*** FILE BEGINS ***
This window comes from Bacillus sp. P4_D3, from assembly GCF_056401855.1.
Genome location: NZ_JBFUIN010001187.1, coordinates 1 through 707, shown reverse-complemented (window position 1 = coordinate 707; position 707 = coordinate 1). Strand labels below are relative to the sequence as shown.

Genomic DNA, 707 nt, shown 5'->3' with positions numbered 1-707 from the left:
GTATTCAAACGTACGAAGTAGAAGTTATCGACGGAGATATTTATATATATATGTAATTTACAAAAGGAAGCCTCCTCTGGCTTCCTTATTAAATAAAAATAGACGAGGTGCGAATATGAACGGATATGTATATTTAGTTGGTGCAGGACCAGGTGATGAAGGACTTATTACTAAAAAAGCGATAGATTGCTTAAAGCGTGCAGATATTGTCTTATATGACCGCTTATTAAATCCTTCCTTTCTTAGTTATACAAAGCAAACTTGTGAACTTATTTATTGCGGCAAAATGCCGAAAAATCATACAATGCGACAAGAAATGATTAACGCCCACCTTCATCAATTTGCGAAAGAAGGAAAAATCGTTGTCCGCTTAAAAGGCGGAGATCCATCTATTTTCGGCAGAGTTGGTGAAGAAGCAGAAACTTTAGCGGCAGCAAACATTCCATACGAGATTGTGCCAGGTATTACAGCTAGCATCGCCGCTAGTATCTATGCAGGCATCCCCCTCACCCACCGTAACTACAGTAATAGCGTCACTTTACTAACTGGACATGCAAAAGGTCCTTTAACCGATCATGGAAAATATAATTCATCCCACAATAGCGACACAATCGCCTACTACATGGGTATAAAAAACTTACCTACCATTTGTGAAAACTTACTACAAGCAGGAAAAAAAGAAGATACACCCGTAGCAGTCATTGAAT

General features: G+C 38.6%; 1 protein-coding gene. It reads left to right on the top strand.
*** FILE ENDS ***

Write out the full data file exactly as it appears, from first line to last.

This window comes from Bacillus sp. P4_D3, from assembly GCF_056401855.1.
Genome location: NZ_JBFUIN010001187.1, coordinates 1 through 707, shown reverse-complemented (window position 1 = coordinate 707; position 707 = coordinate 1). Strand labels below are relative to the sequence as shown.

Genomic DNA, 707 nt, shown 5'->3' with positions numbered 1-707 from the left:
GTATTCAAACGTACGAAGTAGAAGTTATCGACGGAGATATTTATATATATATGTAATTTACAAAAGGAAGCCTCCTCTGGCTTCCTTATTAAATAAAAATAGACGAGGTGCGAATATGAACGGATATGTATATTTAGTTGGTGCAGGACCAGGTGATGAAGGACTTATTACTAAAAAAGCGATAGATTGCTTAAAGCGTGCAGATATTGTCTTATATGACCGCTTATTAAATCCTTCCTTTCTTAGTTATACAAAGCAAACTTGTGAACTTATTTATTGCGGCAAAATGCCGAAAAATCATACAATGCGACAAGAAATGATTAACGCCCACCTTCATCAATTTGCGAAAGAAGGAAAAATCGTTGTCCGCTTAAAAGGCGGAGATCCATCTATTTTCGGCAGAGTTGGTGAAGAAGCAGAAACTTTAGCGGCAGCAAACATTCCATACGAGATTGTGCCAGGTATTACAGCTAGCATCGCCGCTAGTATCTATGCAGGCATCCCCCTCACCCACCGTAACTACAGTAATAGCGTCACTTTACTAACTGGACATGCAAAAGGTCCTTTAACCGATCATGGAAAATATAATTCATCCCACAATAGCGACACAATCGCCTACTACATGGGTATAAAAAACTTACCTACCATTTGTGAAAACTTACTACAAGCAGGAAAAAAAGAAGATACACCCGTAGCAGTCATTGAAT

General features: G+C 38.6%; 1 protein-coding gene. It reads left to right on the top strand.